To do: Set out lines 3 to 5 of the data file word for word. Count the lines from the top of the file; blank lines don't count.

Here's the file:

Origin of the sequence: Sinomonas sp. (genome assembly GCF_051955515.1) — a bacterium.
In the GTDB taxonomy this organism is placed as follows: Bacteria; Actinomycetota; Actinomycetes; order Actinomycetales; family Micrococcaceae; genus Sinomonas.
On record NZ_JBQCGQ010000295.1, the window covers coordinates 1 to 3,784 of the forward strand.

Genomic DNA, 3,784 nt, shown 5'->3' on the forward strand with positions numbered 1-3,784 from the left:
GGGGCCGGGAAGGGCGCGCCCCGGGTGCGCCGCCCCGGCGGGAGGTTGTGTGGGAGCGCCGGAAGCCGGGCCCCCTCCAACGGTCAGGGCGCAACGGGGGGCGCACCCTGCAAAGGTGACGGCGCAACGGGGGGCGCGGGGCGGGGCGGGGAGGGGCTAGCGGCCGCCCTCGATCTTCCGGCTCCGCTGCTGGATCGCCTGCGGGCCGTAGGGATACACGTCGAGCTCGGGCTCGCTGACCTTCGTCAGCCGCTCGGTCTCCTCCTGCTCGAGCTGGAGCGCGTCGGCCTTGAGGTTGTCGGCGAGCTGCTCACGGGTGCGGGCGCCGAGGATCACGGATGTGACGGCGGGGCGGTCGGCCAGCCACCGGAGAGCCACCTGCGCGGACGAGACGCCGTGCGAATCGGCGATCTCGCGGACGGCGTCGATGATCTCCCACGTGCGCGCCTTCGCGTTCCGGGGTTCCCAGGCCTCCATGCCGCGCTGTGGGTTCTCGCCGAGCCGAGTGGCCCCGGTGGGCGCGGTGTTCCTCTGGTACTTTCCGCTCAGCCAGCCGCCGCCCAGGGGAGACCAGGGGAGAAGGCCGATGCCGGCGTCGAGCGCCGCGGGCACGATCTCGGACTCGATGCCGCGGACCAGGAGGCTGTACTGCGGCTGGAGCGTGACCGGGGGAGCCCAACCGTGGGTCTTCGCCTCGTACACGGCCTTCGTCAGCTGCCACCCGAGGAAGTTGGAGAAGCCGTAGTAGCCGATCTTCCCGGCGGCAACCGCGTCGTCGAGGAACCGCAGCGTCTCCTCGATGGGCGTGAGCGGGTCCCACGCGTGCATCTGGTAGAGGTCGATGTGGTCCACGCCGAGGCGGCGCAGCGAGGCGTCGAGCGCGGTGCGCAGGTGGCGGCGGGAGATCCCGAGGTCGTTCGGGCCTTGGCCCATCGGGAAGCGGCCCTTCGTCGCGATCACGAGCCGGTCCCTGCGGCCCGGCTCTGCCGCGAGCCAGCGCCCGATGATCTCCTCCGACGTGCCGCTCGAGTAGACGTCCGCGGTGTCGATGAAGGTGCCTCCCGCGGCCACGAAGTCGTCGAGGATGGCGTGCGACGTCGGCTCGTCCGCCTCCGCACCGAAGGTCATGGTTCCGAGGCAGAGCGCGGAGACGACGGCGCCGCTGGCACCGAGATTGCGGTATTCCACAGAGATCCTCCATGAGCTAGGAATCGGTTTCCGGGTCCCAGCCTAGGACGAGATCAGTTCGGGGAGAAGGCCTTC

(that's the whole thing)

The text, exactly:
On record NZ_JBQCGQ010000295.1, the window covers coordinates 1 to 3,784 of the forward strand.

Genomic DNA, 3,784 nt, shown 5'->3' on the forward strand with positions numbered 1-3,784 from the left:
GGGGCCGGGAAGGGCGCGCCCCGGGTGCGCCGCCCCGGCGGGAGGTTGTGTGGGAGCGCCGGAAGCCGGGCCCCCTCCAACGGTCAGGGCGCAACGGGGGGCGCACCCTGCAAAGGTGACGGCGCAACGGGGGGCGCGGGGCGGGGCGGGGAGGGGCTAGCGGCCGCCCTCGATCTTCCGGCTCCGCTGCTGGATCGCCTGCGGGCCGTAGGGATACACGTCGAGCTCGGGCTCGCTGACCTTCGTCAGCCGCTCGGTCTCCTCCTGCTCGAGCTGGAGCGCGTCGGCCTTGAGGTTGTCGGCGAGCTGCTCACGGGTGCGGGCGCCGAGGATCACGGATGTGACGGCGGGGCGGTCGGCCAGCCACCGGAGAGCCACCTGCGCGGACGAGACGCCGTGCGAATCGGCGATCTCGCGGACGGCGTCGATGATCTCCCACGTGCGCGCCTTCGCGTTCCGGGGTTCCCAGGCCTCCATGCCGCGCTGTGGGTTCTCGCCGAGCCGAGTGGCCCCGGTGGGCGCGGTGTTCCTCTGGTACTTTCCGCTCAGCCAGCCGCCGCCCAGGGGAGACCAGGGGAGAAGGCCGATGCCGGCGTCGAGCGCCGCGGGCACGATCTCGGACTCGATGCCGCGGACCAGGAGGCTGTACTGCGGCTGGAGCGTGACCGGGGGAGCCCAACCGTGGGTCTTCGCCTCGTACACGGCCTTCGTCAGCTGCCACCCGAGGAAGTTGGAGAAGCCGTAGTAGCCGATCTTCCCGGCGGCAACCGCGTCGTCGAGGAACCGCAGCGTCTCCTCGATGGGCGTGAGCGGGTCCCACGCGTGCATCTGGTAGAGGTCGATGTGGTCCACGCCGAGGCGGCGCAGCGAGGCGTCGAGCGCGGTGCGCAGGTGGCGGCGGGAGATCCCGAGGTCGTTCGGGCCTTGGCCCATCGGGAAGCGGCCCTTCGTCGCGATCACGAGCCGGTCCCTGCGGCCCGGCTCTGCCGCGAGCCAGCGCCCGATGATCTCCTCCGACGTGCCGCTCGAGTAGACGTCCGCGGTGTCGATGAAGGTGCCTCCCGCGGCCACGAAGTCGTCGAGGATGGCGTGCGACGTCGGCTCGTCCGCCTCCGCACCGAAGGTCATGGTTCCGAGGCAGAGCGCGGAGACGACGGCGCCGCTGGCACCGAGATTGCGGTATTCCACAGAGATCCTCCATGAGCTAGGAATCGGTTTCCGGGTCCCAGCCTAGGACGAGATCAGTTCGGGGAGAAGGCCTTC